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313784

GRAINS-Soybeans retreat from 8-1/2-year high as dollar holds gains

CANBERRA, May 13 (Reuters) - U.S. soybean futures fell 1% on Thursday as a strong dollar pushed prices off an eight-and-half-year high touched in the previous session, although tight global supplies provided a floor to the market.

FUNDAMENTALS

* The most-active soybean futures on the Chicago Board of Trade were down 1.1% to $16.24-1/4 a bushel by 0150 GMT, having firmed 1.7% on Wednesday, when prices hit a September 2012 high of $16.67-1/2.

* The most-active corn futures were down 1.7% to $7.02-1/4 a bushel, near the session low of $6.98-1/2 - the lowest since May 5. Corn closed down 1% in the previous session.

* The most-active wheat futures were down 0.6% to $7.25-1/4 a bushel, having closed down 1.6% on Wednesday.

* The U.S. Department of Agriculture projected U.S. 2021/22 soybean ending stocks at 140 million bushels, roughly in line with trade expectations but up only slightly from the 120 million bushels expected at the end of 2020/21, a seven-year low.

* The USDA projected U.S. 2021/22 corn ending stocks at 1.507 billion bushels, up from 1.257 billion expected at the end of 2020/21, and above the average analyst estimate in a Reuters poll for 1.344 billion.

* The USDA lowered its estimate of Brazil's 2020/21 corn crop to 102 million tonnes, from 109 million last month, while Brazilian government supply agency Conab lowered its forecast to 106.413 million tonnes, from 108.966 million in April.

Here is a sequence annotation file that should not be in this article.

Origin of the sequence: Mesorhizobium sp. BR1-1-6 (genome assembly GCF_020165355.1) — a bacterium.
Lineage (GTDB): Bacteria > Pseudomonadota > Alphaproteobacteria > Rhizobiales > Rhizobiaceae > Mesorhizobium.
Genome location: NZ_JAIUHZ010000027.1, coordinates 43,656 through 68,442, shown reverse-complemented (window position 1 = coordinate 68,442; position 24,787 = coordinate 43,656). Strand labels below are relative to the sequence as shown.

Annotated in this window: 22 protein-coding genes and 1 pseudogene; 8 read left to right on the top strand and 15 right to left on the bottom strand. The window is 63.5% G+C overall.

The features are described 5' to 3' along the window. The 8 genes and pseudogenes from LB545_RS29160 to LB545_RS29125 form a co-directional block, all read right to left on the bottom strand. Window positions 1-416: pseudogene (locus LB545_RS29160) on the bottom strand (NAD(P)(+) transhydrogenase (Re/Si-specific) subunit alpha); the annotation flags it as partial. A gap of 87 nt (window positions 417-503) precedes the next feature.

MARKET NEWS

* The dollar held gains on Thursday, supported by higher Treasury yields after a bigger-than-expected rise in U.S. consumer prices fanned fears about an increase in inflationary pressure.

* Oil prices rose to an eight-week high on Wednesday as U.S. crude exports plunged and on signs of a speedy economic recovery and upbeat forecasts for energy demand.

* Asian shares faced a third day of losses on Thursday after a shocking rise in U.S. inflation bludgeoned Wall Street and sent bond yields surging on worries the Federal Reserve might have to move early on tightening. (Reporting by Colin Packham; Editing by Subhranshu Sahu)

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